This series of four papers has outlined a method for predicting the bactericidal efficiency of an ultra-high-temperature sterilizing plant. The method has been illustrated with reference to the performance of an A.P.V. 200 gal./hr. plate-type sterilizing plant, treating at different temperatures milk heavily inoculated with suspensions of B. subtilis and B. stearothermophilus spores.
The method involves the determination of the temperature and flow time distributions in the plant, and of the thermal death characteristics of the organism to be considered. The investigations of plant performance are considered in Part I. The determination of the sporicidal effect of the plant from this information is described in Part II. The effect is expressed in terms of the slope of the thermal death line for the organism considered, at the operation temperature of the plant. By expressing the result in this form it becomes general and applicable to any type of organism, at any operating temperature close to that for which the plant is designed.
The thermal death time of any organism at the operating temperature may be obtained by laboratory experiment, by extrapolation if necessary. In Parts III and IV, laboratory data for B. subtilis spores and B. Stearothermophilus spores are used to calculate the performance of the plant, and the calculated results are compared with the results of direct plant experiment. The agreement is satisfactory.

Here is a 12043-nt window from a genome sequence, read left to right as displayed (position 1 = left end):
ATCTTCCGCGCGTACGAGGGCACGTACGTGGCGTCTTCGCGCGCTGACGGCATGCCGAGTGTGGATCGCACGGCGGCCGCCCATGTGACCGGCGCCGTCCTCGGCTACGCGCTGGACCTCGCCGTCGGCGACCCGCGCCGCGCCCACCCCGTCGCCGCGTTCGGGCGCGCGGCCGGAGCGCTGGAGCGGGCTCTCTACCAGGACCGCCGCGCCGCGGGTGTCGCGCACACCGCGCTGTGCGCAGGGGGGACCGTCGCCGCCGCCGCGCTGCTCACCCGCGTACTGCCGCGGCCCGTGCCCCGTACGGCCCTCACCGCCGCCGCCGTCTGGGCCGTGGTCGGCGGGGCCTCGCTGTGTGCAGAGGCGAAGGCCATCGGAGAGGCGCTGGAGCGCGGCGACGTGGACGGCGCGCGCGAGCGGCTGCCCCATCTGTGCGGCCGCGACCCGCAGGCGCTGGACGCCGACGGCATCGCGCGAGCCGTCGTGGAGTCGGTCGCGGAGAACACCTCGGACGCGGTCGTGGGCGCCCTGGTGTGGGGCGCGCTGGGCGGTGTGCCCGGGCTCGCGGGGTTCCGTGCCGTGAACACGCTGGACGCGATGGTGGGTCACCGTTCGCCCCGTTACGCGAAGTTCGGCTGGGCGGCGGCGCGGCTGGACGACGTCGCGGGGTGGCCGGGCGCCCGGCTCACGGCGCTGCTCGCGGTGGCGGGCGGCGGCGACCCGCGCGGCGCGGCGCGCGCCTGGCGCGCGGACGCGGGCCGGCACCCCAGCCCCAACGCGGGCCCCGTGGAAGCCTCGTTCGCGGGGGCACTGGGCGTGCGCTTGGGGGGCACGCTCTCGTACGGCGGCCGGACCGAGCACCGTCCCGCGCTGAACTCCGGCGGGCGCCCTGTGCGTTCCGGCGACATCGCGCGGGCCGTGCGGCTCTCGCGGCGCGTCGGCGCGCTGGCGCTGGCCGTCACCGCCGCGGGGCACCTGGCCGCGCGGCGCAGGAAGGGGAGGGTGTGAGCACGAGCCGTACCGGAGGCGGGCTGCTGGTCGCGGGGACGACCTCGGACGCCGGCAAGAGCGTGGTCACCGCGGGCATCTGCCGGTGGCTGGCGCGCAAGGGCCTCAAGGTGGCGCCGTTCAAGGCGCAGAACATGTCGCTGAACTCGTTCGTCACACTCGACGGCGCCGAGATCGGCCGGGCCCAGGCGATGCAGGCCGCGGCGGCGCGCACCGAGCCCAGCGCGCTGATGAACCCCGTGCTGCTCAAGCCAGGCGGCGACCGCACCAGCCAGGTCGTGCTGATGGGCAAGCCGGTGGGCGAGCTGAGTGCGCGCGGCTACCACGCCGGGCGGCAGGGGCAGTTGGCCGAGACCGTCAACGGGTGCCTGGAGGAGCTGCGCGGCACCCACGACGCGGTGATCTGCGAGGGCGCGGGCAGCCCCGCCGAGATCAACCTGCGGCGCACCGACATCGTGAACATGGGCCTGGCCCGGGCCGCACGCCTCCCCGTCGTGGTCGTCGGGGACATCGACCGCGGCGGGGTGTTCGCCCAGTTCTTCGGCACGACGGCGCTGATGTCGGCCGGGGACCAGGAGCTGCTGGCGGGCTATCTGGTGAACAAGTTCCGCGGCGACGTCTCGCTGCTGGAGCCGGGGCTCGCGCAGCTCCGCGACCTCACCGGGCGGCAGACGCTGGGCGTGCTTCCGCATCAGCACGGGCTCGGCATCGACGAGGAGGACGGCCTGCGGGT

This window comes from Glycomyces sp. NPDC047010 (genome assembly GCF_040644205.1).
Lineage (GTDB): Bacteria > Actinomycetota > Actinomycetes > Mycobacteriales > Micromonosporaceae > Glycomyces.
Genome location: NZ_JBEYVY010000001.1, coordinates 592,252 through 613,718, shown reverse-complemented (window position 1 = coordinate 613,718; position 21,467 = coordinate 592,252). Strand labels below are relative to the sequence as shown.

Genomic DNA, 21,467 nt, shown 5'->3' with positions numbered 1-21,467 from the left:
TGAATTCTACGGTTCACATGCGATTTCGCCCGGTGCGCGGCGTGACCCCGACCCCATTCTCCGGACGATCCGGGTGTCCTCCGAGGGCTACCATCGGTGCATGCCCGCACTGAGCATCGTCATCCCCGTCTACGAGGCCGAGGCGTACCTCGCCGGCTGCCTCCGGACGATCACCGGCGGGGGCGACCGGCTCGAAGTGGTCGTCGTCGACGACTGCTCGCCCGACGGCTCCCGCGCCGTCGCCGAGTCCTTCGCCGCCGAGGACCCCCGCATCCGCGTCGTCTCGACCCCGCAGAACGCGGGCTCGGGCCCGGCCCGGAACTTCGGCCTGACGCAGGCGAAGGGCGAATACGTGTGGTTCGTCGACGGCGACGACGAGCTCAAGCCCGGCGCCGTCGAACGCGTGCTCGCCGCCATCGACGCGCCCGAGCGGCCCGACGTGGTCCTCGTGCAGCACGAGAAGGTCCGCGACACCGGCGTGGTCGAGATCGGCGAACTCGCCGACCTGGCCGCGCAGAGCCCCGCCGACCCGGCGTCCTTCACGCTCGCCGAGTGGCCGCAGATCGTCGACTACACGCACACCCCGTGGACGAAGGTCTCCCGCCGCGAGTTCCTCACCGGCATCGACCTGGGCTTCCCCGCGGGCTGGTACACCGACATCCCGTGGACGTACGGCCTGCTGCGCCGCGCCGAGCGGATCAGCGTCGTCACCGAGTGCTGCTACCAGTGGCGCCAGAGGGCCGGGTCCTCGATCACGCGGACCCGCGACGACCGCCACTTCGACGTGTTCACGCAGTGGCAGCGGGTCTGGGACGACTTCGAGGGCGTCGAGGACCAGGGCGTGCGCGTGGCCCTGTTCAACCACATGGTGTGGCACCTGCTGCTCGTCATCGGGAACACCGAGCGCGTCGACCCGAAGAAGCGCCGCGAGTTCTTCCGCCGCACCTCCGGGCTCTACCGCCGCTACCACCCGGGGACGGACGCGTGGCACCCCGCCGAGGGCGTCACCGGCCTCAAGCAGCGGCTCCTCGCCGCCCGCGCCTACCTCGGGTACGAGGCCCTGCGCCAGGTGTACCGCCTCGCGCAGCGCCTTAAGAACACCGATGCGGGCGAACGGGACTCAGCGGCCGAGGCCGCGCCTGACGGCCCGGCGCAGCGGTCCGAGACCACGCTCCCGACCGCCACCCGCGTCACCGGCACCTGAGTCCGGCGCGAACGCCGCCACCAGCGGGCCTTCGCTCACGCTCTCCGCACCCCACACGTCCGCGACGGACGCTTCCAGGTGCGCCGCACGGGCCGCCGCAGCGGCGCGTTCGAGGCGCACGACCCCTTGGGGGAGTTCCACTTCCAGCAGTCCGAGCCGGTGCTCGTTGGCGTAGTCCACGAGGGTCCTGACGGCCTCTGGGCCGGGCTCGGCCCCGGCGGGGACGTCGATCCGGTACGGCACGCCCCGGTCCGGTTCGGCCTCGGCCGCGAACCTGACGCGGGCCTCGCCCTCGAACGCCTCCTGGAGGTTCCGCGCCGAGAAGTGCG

The interpretation of the results with spores of B. stearothermophilus is complicated by their very marked inhibition by u.h.t.-treated milk. Only about one spore per million germinates and grows in such milk. A false impression of the number of truly surviving organisms after the heat treatment may therefore be obtained. It is not known to what extent this effect occurs with spores of other strains of B. stearothermophilus or with other organisms.
It is not suggested that the theoretical method of estimation of performance will give reliable information on the spoilage level to be expected from a plant under practical dairy conditions. The uncertainties as to the number and types of incident organisms are too great. Comparisons can be made between different plants, however, by comparing the results of the theoretical analyses for the plants. No bacteriological data are then required. This may be a less difficult procedure for manufacturers than a direct bacteriological experiment using heavily inoculated milk. The analysis also enables the contribution to the overall lethal effect of the different part of a sterilizing plant to be assessed.